Dartington LASER talks: Speaker profiles
Harriet Bell will speak about the River Dart Charter, one of the first ‘declarations of interdependence ’ by a river in the world. ‘We are living in an era of global, systemic (start anywhere and it goes everywhere) and wicked (hard to solve) problems. It is beyond the capacity of governments, state agencies, research labs and experts of all kind to solve these issues alone—especially when part of the solution lies in large-scale, behavioural change across society. The imperative now is to work together. How do we do that? In the context of the Dart Charter, the Bio-Regional Learning Centre is inviting many stakeholders to find common ground; prototyping the roles that citizens can step into; opening up a conversation about sharing responsibility; imagining a generative process for holding to account; building trust; and valuing community-sourced innovation in solving many of the big issues around water. The Dart is not currently managed from source to sea, and there is an opportunity here to include the voices of community in what happens next. We have taken the first step towards trialling this approach and this is likely to be the first section of the Dart to have a river charter.’ Harriet Bell is Community Resilience Food & Farming Manager at Dartington Hall Trust.
Paul Chaney is a self-taught artist whose practice explores the metrics of self-sufficiency and human hand labour, human/non-human relations, and post-collapse futurologies, using a mix of participation, long-term engagements with land and agricultural processes, and digital modelling. He has twenty years of experience in horticulture and agronomy. For six months of the year he lives and works on a small off-grid settlement in Cornwall – End of the World Garden – an ongoing research platform where he is lead artist. His project Lizard Exit Plan (commissioned by Kestle Barton Gallery in 2013) imagines a comprehensive speculative design projection where a catastrophic event cuts off Cornwall’s Lizard peninsula, in turn, leading to a full-scale, zero-fossil fuel, horse-driven agrarian economy. In the latest segment of the plan located on Goonhilly Downs, Chaney discusses the metabolic “tyranny” of the thin acidic soil that faced local people who made several attempts to improve soil quality and establish subsistence crofts on the heathland in the 18th and 19th centuries. In those days, as in contemporary potential collapse scenarios, attempts to achieve landbased autonomy are made harder by the fact that the land is always already occupied—only the most inhospitable and infertile tracts are available for the disenfranchised poor, and future displaced masses fleeing defunct urban centers. He currently undertaking a PhD at Falmouth (UAL).
Shezad Dawood is an interdisciplinary artist who uses research and collaboration as a way of informing his work in film, installation, writing, publishing, VR, and sculpture. His key concerns with marine ecology, non-aligned movement and the ethics of place recur across different projects including Leviathan: an ongoing multimedia project and public programme that launched at the Venice Biennale in 2017. As much open source resource as artwork, the project looks at the fault lines between climate change, migration, and mental health and is informed by an ever-growing number of activists and academics including marine biologists, oceanographers, and anthropologists. These researchers shape the narrative of the ten-episode film at the heart of the project, which imagines various speculative futures that may extend from the present moment. Dawood’s films and installations have been exhibited and won awards at multiple biennales and film festivals, and his work features in the permanent collections of LACMA, TATE, and The British Museum.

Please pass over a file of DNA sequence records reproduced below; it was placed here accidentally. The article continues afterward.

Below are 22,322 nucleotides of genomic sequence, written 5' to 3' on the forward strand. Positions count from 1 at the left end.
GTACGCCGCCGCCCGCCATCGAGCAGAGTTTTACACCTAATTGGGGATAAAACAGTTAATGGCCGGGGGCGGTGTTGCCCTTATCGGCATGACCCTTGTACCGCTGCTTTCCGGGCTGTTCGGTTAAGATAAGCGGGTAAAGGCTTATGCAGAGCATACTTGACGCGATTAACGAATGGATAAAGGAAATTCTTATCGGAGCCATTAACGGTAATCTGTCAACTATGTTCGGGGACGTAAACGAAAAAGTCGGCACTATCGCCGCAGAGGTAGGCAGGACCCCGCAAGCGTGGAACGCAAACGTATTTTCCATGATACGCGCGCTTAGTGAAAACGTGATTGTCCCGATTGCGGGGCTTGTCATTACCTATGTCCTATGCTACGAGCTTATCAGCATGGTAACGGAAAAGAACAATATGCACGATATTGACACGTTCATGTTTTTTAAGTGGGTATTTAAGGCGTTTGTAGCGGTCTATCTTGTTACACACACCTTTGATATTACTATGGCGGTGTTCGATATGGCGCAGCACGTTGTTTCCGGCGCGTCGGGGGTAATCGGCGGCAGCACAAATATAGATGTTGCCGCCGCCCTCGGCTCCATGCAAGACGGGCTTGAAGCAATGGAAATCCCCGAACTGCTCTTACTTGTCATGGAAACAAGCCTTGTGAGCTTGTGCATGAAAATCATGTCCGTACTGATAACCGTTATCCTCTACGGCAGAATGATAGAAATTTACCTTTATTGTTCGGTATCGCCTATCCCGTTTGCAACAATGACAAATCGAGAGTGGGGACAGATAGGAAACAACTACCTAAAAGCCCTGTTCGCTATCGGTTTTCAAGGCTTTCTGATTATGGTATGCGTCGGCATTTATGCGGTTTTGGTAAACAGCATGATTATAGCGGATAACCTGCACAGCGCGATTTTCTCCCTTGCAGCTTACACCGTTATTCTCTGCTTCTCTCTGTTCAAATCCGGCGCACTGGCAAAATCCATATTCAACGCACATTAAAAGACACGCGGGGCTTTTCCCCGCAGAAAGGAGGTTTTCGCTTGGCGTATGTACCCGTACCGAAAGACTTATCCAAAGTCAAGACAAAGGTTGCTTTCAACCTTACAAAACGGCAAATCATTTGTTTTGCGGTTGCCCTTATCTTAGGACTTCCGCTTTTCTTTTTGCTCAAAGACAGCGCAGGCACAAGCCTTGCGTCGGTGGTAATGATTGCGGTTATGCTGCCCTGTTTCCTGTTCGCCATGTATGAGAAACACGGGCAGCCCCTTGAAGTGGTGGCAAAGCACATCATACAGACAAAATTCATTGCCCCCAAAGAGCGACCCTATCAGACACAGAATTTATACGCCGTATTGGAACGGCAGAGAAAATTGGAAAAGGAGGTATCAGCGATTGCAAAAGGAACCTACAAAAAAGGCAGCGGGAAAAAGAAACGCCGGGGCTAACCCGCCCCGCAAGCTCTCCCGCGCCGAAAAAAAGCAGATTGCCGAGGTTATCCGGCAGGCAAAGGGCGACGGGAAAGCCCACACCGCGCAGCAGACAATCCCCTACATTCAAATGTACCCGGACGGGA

Alexandra Geldenhuys is co-founder of New Dawn Traders, which builds ethical supply-chains across oceans, using sailing cargo ships. Geldenhuys comments: ‘A sailing ship physically and metaphorically bridges the gap between distant communities and cultures. The Slow Food Sailing Circus not only carries cargo, but has sailors who are also artists, teachers, makers, performers, musicians, scientists, and chefs. At the moment, 90% of what we buy arrives by container ships, which often use the worst type of polluting fuel, and many treat their crews appallingly. The bigger question is how much of what we buy do we actually need? Ultimately we should look to fulfil most of our wants and needs locally. The cargos that New Dawn Traders choose to ship are of value mainly because they are goods that cannot easily be grown locally, such as olive oil, or they are of cultural significance, such as the luxuries in life that are worth savouring: coffee, chocolate, and rum. We believe that fine quality, especially in food, is intrinsically linked to ethical production and that, therefore, an epicurean nature is something to be nurtured in all of us, and need not cost the earth’.